Classic watches are things of beauty - partly because post-1990's emergence of so called 'design watches' failed a big time to live up to our expectation, but mainly because there is certainly something beautiful and handsome in them that defies time. When we look back on the simplicity and elegance of the vintage watches from the 50's and 60's, as well as the sturdy and laconic watches of the 70's, we may even assume that history is moving backward. Where have all the handsome things gone? My theory is that fine design is a limited resource, and that we already used it up a long time ago.

Superlative precision, robust Oyster case, seamless design are all put together in one piece, plus you get to share the privilege of wearing the same watch that Paul Newman wore in the Daytona race. If you don't want this watch, you are not a man or you don't have a heart.

Newman with Ref.6239

Ref.6263 "Panda Newman"

Ref.6236 / Ref.6239 / Ref.6241

By the late-1980's Rolex for the first time changed Daytona's movement from manual to automatic, opening a new chapter of automatic chronograph. At that time Daytona carried El-Primero movement by Zenith, but now it uses Rolex's In-House caliber.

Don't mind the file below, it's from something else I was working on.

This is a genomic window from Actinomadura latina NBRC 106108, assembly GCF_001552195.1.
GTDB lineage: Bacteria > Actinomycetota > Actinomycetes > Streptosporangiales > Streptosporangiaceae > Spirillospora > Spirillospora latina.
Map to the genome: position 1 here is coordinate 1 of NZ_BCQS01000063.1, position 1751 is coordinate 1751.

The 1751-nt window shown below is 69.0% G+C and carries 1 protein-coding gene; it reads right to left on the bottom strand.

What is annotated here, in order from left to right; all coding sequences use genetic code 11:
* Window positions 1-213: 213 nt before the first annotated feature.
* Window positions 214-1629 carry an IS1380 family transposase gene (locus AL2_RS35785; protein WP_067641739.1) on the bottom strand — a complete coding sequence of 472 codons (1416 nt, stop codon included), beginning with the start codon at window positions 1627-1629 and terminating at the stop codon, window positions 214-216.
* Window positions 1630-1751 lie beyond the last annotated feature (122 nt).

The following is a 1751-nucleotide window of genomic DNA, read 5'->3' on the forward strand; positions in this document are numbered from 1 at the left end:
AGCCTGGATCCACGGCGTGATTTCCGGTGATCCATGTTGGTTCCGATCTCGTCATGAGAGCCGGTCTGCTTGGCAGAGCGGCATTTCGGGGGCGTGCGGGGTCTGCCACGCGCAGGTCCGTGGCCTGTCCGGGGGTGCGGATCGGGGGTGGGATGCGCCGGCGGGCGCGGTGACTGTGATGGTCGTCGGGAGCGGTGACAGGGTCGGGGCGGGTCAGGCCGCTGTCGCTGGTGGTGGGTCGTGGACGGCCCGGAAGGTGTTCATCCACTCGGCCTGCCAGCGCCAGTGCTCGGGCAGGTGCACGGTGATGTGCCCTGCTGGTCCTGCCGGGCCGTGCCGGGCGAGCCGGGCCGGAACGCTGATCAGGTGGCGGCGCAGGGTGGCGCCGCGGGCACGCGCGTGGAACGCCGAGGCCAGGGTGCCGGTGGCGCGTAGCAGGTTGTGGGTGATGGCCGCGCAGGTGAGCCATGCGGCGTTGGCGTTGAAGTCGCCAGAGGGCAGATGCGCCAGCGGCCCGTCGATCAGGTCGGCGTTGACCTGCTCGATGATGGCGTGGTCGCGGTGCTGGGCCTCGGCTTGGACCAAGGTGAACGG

1990 DAYTONA Ref.16520

That is why vintage Daytona’s with El-Primero or manual movement are highly valued in the market. In the below picture are the manual Daytona and the El-Primero version. The right one is the very first manual chronograph given the proud name of 'Daytona', and on the left is the first automatic model made in 1990. 

Vintage manual Daytona is now priced three times higher than the current brand new Daytona, hence no arguing about its value. This watch opened the brilliant history of Daytona, and you can still witness the history in the making at any Rolex boutique.
Technological advance is evident with the current model, but I am doubtful about improvement in design. Not trying to impose anything on anyone, I personally think it is nearly impossible to meet a Daytona more handsome than this one. Like an actor from the black-and-white classic movies, vintage Daytona has the unique yet complex charm of being both manly and feeble at the same time. So every time you look at it, you find a new face of Daytona.